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Dry Dock at Espiritu Santos

Nov. 5, 1944
Kay Dearest:

We have arrived at Espiritu Santo , will go into dry dock tomorrow.

We will also have Liberty tomorrow.

I have let the last few days pass as all we have been doing is travel.

We are among three islands. Two are very small and have coconut plantations all over them.

Beaches of Espiritu Santo, now a destination for scuba divers.

The water here is very clear. Some of the fellows have caught some rather large sharks and other strange fish.

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The SEA-BEES are sure doing a great job

Nov. 6, 1944

My Darling:

We are now in the largest floating dry-dock in the world. I just cannot see how it manages to pick us up.

West Virginia in floating drydock, ABSD-1, 1944

When we were in the Phliippines, we went so close to the beach we ran aground and it bent the ends of our screws.

The SEA-BEES, are sure doing a great job. They are also fixing up the ship.

Well, I went on Liberty today. We had two choioes on where to go. One- to go the the main island and go sight-seeing or two- to go to the small island. and go swimming and get 2 cans of beer. Well, I went sight-seeing and it turned out pretty good. We rode around for 4 hours. I only saw 1 white woman and there were about 6 officers with her. We saw some natives. They looked like natives too. The older ones looked like all their teeth were going to fall out.

Natives of Espirito Santo

Some of the guys bought some shells and bracelets. There was nothing there worth while. The only kind of money talk was one dollar bills.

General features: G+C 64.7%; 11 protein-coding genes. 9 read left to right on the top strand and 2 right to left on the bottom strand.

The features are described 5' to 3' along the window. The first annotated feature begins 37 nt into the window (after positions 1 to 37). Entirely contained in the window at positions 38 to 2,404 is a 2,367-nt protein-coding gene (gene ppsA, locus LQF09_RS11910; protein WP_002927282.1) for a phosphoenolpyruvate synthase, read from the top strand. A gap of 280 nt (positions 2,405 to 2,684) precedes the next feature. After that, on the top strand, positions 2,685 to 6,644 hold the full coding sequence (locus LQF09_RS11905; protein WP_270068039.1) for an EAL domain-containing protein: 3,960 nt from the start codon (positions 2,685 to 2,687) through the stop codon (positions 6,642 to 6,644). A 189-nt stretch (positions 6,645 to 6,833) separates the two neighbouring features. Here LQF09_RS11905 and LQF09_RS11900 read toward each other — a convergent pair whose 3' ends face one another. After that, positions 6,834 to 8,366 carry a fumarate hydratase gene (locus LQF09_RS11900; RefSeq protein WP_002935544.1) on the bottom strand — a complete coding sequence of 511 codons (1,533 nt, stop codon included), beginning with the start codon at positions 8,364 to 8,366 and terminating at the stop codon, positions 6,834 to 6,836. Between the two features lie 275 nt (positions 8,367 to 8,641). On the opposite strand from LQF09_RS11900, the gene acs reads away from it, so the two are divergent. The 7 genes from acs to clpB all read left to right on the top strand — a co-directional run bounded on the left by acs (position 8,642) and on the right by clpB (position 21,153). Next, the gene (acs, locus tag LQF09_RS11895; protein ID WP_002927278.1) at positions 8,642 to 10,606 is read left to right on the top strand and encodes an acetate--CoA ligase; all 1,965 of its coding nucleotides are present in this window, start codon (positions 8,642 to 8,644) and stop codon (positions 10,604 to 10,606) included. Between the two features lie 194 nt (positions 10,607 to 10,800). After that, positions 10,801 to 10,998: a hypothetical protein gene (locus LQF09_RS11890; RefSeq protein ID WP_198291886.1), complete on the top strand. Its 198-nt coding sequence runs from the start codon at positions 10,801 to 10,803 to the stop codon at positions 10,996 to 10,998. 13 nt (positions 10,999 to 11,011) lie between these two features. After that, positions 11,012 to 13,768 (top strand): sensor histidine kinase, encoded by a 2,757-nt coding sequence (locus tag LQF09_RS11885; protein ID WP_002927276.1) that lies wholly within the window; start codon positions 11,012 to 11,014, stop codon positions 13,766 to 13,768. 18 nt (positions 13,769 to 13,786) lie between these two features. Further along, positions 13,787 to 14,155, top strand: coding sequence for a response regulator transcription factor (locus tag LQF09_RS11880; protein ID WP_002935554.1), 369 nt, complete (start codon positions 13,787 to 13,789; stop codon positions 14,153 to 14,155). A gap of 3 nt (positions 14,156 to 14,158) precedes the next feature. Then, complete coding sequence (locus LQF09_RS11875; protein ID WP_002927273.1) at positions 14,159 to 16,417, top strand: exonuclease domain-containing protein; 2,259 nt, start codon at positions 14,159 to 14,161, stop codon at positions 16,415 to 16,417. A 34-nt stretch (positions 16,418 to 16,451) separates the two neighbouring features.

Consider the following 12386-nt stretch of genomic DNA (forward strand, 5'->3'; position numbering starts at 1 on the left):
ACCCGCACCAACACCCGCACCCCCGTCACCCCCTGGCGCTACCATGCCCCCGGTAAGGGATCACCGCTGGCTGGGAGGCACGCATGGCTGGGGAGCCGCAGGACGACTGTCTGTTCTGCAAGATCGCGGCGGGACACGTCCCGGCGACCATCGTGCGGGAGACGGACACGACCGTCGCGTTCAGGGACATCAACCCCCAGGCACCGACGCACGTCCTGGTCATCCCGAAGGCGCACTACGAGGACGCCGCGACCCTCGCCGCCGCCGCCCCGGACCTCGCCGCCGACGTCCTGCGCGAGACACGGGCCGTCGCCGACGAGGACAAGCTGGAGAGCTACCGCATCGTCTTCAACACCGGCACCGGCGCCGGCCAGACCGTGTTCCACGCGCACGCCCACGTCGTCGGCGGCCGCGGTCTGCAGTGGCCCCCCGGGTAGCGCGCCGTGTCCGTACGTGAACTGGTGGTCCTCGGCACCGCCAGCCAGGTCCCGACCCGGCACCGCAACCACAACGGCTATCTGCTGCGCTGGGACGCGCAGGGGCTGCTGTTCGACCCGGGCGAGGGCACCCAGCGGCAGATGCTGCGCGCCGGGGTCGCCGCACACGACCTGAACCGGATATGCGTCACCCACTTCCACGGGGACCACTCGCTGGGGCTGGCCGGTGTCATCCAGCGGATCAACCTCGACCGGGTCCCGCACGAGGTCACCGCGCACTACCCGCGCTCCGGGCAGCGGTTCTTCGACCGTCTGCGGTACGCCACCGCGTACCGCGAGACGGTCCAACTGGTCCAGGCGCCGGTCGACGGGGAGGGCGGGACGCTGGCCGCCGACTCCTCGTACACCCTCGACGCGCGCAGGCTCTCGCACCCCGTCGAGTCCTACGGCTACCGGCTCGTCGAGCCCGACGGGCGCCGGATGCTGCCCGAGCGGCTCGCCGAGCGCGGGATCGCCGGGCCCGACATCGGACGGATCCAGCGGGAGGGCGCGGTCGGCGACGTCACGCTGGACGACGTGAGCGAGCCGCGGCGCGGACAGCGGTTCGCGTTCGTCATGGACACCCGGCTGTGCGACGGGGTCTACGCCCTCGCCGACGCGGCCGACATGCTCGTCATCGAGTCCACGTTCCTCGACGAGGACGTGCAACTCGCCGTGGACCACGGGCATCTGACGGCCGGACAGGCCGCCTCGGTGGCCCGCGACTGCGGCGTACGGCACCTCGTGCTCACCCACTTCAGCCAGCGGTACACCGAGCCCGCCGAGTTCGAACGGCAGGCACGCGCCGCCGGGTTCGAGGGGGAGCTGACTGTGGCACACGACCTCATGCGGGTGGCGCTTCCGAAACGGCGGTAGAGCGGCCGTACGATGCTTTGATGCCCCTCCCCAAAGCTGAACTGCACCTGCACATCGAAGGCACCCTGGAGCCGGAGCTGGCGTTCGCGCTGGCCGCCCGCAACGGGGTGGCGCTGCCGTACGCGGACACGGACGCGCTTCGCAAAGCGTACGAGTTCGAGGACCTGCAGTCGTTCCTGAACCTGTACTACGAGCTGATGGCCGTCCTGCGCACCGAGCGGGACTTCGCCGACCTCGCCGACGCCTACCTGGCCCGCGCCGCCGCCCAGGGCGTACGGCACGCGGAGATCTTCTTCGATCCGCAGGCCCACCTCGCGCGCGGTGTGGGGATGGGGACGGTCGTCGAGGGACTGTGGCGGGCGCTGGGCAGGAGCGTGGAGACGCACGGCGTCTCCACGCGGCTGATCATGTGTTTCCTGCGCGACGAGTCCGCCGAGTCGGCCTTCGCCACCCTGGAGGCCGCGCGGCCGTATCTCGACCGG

We ate lots of coconuts.

The islands were nothing like I expected, I’ll tell you that.

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We are all fixed up

Nov. 7, 1944

My Darling :

Well, we are all fixed up now and all loaded up except for l6-inch ammunition. We are going back to the Admirality Isles and I guess we will get it there. I am going to let the next few days pass till we get someplace or something happens.

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Japs Blew Up the Cargo Ship That Had All Our Ammunition

Nov. 11, 1944
Sweet Kay:
We have arrived at the Admirality Isles, and come to find that the Japs were here two days ago and blew up the cargo ship that had all our ammunition on. I don’t know where we will get it now. We don’t have too much aboard now.

Hurray! I got 4 letters from you and 3 from mom.

Well, I guess we will leave here tomorrow. No use hanging around if there is no ammunition.

The USS Mount Hood Explodes in spectacular fashion a day before it should have transfered ammo to the Wee Vee.

The ship referred to here was the USS Mount Hood, which exploded for unexplained reasons on Nov 10th, 1944. The explosion was so violent that no remains of the crew were found, a neighboring ship lost most of her crew, and a huge trench was created in the sea floor.  Click here for more info.
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We Had Another Mail Call

Nov. 12, 1944

Kay Darling:

We had another mail call and I got 2 letters from you.

We are on our way again. Not much of an escort just 2 tin cans.

“Tin Cans” is a reference to destroyers.  Destroyers were used in WW2 to scout ahead and defend larger capital ships.

We don’t know where we are going yet.  So will let the days pass ’till something else happens.

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